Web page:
ON the modern map of Newark, Lombardy Street barely registers. Except for two disparate but imposing twenty-story towers flanking its entrance with their faces on Broad Street, it is devoid of buildings. It points to the Passaic but, never coming within sight of the river’s edge, offers only a quick connection to streetcars and automobiles leaving the city’s core for an adjacent highway.
The thoroughfare has always been of modest length, but it wasn’t always so desolate. Well before the arrival of the mismatched twin towers, another species of titan loomed over it: soaring Lombardy poplars lined both sides, shading its homes and giving the street its name. William Whitehead remembered their “stately forms” from his boyhood, comparing them romantically to “the nobility of the old regime in the land whence they were brought.” But the attraction for youngsters of his generation was much nearer to eye level: by the now-vanished Front Street, where Lombardy then terminated, stood the stables of John Noble Cumming, a prosperous entrepreneur in the fast-moving world of moving fast.1
“General” Cumming, as he was known–a lieutenant colonel during the Revolution, he would later hold brigadier general’s rank in the state militia–was a transplant from Freehold, New Jersey. A combination of mettle and money helped him shape his adopted town of Newark into a bustling commercial center. The briefest glance at his directorships and stock holdings shows an extensive résumé of complementary, if not interlocking, interests. They included the Hackensack and Passaic Bridge Companies, which improved the turnpike and spanned the two rivers between Newark and the Hudson waterfront; the York and Jersey Steam Boat Ferry Company, which provided the final link to Manhattan; the Newark Banking and Insurance Company, of which Cumming was a founder and the second president (Whitehead’s father served under his predecessor as the bank’s first Cashier); and the Associates of the Jersey Company, where Cumming’s investments helped create Jersey City out of the sand hills and marshlands of Powles Hook. Even ordinary Newarkers fell under the General’s sway, by virtue of the passenger, freight and mail service he controlled between Philadelphia and New York, powered by the horses cared for, fed and occasionally bred at his Lombardy Street establishment.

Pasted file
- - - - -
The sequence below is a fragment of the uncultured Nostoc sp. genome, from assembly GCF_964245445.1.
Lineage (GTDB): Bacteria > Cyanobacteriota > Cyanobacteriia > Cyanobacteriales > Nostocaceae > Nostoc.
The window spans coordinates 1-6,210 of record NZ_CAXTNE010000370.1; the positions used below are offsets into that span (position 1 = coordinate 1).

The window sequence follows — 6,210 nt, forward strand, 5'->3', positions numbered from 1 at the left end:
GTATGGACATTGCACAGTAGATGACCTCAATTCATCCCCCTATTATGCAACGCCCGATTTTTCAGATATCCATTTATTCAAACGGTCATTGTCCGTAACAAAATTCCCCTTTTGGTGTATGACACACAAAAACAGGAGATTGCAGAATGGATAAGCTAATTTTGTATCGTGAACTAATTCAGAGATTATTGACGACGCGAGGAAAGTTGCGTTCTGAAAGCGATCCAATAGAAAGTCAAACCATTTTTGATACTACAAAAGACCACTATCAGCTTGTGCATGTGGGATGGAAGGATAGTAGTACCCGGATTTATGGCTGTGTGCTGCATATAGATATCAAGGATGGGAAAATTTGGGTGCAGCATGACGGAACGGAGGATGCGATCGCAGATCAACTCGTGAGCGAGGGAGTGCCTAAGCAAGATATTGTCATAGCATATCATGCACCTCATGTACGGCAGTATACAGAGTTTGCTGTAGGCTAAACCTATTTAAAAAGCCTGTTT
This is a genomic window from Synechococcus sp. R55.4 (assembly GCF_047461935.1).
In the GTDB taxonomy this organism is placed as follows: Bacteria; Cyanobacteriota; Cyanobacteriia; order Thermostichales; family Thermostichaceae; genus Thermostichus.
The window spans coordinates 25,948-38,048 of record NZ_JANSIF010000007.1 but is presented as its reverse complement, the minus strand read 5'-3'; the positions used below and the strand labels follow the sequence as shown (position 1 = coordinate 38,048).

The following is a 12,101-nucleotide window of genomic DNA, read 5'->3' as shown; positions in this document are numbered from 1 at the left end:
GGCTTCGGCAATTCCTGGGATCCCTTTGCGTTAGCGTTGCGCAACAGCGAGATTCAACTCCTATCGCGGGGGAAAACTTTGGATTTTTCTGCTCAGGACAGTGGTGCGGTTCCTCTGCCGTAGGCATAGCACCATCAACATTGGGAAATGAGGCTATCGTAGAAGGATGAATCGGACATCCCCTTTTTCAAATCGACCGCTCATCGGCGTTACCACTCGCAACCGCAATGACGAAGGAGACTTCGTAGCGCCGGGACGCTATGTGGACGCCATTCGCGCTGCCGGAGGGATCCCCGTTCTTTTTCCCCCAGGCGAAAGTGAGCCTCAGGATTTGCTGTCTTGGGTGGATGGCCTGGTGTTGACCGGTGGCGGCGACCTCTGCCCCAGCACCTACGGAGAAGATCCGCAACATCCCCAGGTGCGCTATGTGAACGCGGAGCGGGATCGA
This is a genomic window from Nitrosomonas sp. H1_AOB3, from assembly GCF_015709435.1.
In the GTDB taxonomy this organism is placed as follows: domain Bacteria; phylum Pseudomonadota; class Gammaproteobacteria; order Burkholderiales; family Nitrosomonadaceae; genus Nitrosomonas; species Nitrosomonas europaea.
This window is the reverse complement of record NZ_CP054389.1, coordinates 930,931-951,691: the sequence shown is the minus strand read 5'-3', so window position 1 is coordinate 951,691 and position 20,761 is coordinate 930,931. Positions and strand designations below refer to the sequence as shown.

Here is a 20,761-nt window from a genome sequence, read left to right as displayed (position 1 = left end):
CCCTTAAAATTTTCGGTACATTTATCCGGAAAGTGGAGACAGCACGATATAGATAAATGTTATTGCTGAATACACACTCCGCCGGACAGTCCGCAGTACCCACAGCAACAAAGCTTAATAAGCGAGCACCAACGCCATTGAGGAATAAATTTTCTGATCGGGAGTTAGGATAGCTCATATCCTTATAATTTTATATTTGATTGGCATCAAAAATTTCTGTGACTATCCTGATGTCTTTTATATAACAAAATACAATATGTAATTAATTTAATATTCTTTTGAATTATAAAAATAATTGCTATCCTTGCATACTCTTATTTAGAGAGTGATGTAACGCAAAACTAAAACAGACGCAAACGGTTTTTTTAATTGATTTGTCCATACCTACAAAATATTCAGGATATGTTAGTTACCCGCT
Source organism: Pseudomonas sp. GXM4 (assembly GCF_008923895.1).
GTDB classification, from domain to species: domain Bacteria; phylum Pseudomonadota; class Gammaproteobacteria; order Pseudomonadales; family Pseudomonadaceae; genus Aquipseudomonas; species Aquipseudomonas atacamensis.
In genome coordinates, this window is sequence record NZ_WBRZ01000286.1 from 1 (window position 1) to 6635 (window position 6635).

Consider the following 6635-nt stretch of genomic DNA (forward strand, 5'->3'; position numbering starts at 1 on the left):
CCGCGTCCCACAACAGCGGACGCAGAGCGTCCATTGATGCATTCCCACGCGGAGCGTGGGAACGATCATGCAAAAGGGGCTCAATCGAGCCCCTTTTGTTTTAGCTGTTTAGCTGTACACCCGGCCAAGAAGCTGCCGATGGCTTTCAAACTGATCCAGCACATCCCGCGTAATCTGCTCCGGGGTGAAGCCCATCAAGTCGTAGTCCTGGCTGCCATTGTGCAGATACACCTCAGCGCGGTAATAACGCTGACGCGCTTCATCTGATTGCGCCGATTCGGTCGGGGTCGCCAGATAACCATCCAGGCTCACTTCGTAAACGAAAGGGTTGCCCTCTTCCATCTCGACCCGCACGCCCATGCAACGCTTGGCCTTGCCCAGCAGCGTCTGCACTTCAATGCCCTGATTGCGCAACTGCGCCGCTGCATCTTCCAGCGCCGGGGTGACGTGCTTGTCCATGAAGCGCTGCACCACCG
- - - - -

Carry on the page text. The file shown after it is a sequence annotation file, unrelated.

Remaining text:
One day, outside the broad doors of the Cumming stables, appeared what Whitehead termed a “new” kind of stage. With benches above, below and in the rear it could accommodate 19 to 20 passengers, more than twice the usual capacity. The youths that gathered around it, Whitehead included, were drawn by its size and captivated by its beauty: it was decorated with vignettes, against a bright red background, of the hotels where it would stop on its route across New Jersey.2
This apparition, of which there seems to be no other record, was destined for the same service that four separate lines had provided just a few years before, all part of Cumming’s empire. The earlier stages were limited in how many fares they could carry or how fast they could travel, but the record Whitehead preserves of each one’s name, timetable, number of seats and cost suggests how insistently the crack of the coachman’s whip and blare of his bugle gave sonic shape to day-to-day life in Newark–perhaps more, even, than the bells in its church steeples.3
The progress of the stages gave travelers and merchants a taste for more capacity, more frequency and more speed, so that the success of John Noble Cumming and others ironically doomed their businesses to replacement by other forms of transport. The Morris Canal, opened in 1832, offered much greater carrying capacity for durable goods. The railroad, which first reached Newark in 1835, far surpassed the stages for speed and comfort. Steamboats from New York began to shorten the land journey to Philadelphia by calling first at Elizabethtown Point and later at New Brunswick on the Raritan River, shifting most cross-Jersey traffic southward, thus bypassing Newark. But the demise of horse-powered conveyances was slow. The “wonder-inspiring” mail stage continued to swing through Newark to drop its bags at the post office and, until the triumph of the automobile, horse-drawn coaches maintained connections to steamboat landings and railroad depots for remote settlements in New Jersey and elsewhere.